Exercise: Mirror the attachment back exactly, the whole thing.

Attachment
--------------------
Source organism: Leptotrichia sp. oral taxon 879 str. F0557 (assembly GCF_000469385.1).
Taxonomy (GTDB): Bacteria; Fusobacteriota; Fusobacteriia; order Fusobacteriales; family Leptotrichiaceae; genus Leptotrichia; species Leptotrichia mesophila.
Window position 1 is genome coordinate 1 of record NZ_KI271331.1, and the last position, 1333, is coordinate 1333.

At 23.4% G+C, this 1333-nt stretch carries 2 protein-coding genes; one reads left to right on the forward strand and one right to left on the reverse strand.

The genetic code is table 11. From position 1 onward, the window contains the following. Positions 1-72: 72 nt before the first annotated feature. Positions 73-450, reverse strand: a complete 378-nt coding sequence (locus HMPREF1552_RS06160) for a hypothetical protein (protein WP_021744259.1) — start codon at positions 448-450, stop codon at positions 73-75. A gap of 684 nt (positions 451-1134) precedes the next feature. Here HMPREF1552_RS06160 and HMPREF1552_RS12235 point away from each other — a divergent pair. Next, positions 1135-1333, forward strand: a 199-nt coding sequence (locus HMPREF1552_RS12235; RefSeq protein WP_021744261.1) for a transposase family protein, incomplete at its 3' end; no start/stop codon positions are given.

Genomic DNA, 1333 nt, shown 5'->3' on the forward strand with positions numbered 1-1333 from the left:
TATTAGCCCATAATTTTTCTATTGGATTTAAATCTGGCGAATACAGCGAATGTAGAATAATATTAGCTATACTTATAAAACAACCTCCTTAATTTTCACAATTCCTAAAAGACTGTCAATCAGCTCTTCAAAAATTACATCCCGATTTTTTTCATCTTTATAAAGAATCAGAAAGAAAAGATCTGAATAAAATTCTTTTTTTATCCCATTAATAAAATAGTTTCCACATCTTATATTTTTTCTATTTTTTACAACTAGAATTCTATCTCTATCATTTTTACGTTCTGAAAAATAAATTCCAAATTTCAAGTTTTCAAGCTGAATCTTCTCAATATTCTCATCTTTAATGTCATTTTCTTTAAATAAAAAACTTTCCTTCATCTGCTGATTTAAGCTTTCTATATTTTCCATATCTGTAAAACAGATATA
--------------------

Source organism: Leptotrichia sp. oral taxon 879 str. F0557 (assembly GCF_000469385.1).
Taxonomy (GTDB): Bacteria; Fusobacteriota; Fusobacteriia; order Fusobacteriales; family Leptotrichiaceae; genus Leptotrichia; species Leptotrichia mesophila.
Window position 1 is genome coordinate 1 of record NZ_KI271331.1, and the last position, 1333, is coordinate 1333.

At 23.4% G+C, this 1333-nt stretch carries 2 protein-coding genes; one reads left to right on the forward strand and one right to left on the reverse strand.

The genetic code is table 11. From position 1 onward, the window contains the following. Positions 1-72: 72 nt before the first annotated feature. Positions 73-450, reverse strand: a complete 378-nt coding sequence (locus HMPREF1552_RS06160) for a hypothetical protein (protein WP_021744259.1) — start codon at positions 448-450, stop codon at positions 73-75. A gap of 684 nt (positions 451-1134) precedes the next feature. Here HMPREF1552_RS06160 and HMPREF1552_RS12235 point away from each other — a divergent pair. Next, positions 1135-1333, forward strand: a 199-nt coding sequence (locus HMPREF1552_RS12235; RefSeq protein WP_021744261.1) for a transposase family protein, incomplete at its 3' end; no start/stop codon positions are given.

Genomic DNA, 1333 nt, shown 5'->3' on the forward strand with positions numbered 1-1333 from the left:
TATTAGCCCATAATTTTTCTATTGGATTTAAATCTGGCGAATACAGCGAATGTAGAATAATATTAGCTATACTTATAAAACAACCTCCTTAATTTTCACAATTCCTAAAAGACTGTCAATCAGCTCTTCAAAAATTACATCCCGATTTTTTTCATCTTTATAAAGAATCAGAAAGAAAAGATCTGAATAAAATTCTTTTTTTATCCCATTAATAAAATAGTTTCCACATCTTATATTTTTTCTATTTTTTACAACTAGAATTCTATCTCTATCATTTTTACGTTCTGAAAAATAAATTCCAAATTTCAAGTTTTCAAGCTGAATCTTCTCAATATTCTCATCTTTAATGTCATTTTCTTTAAATAAAAAACTTTCCTTCATCTGCTGATTTAAGCTTTCTATATTTTCCATATCTGTAAAACAGATATA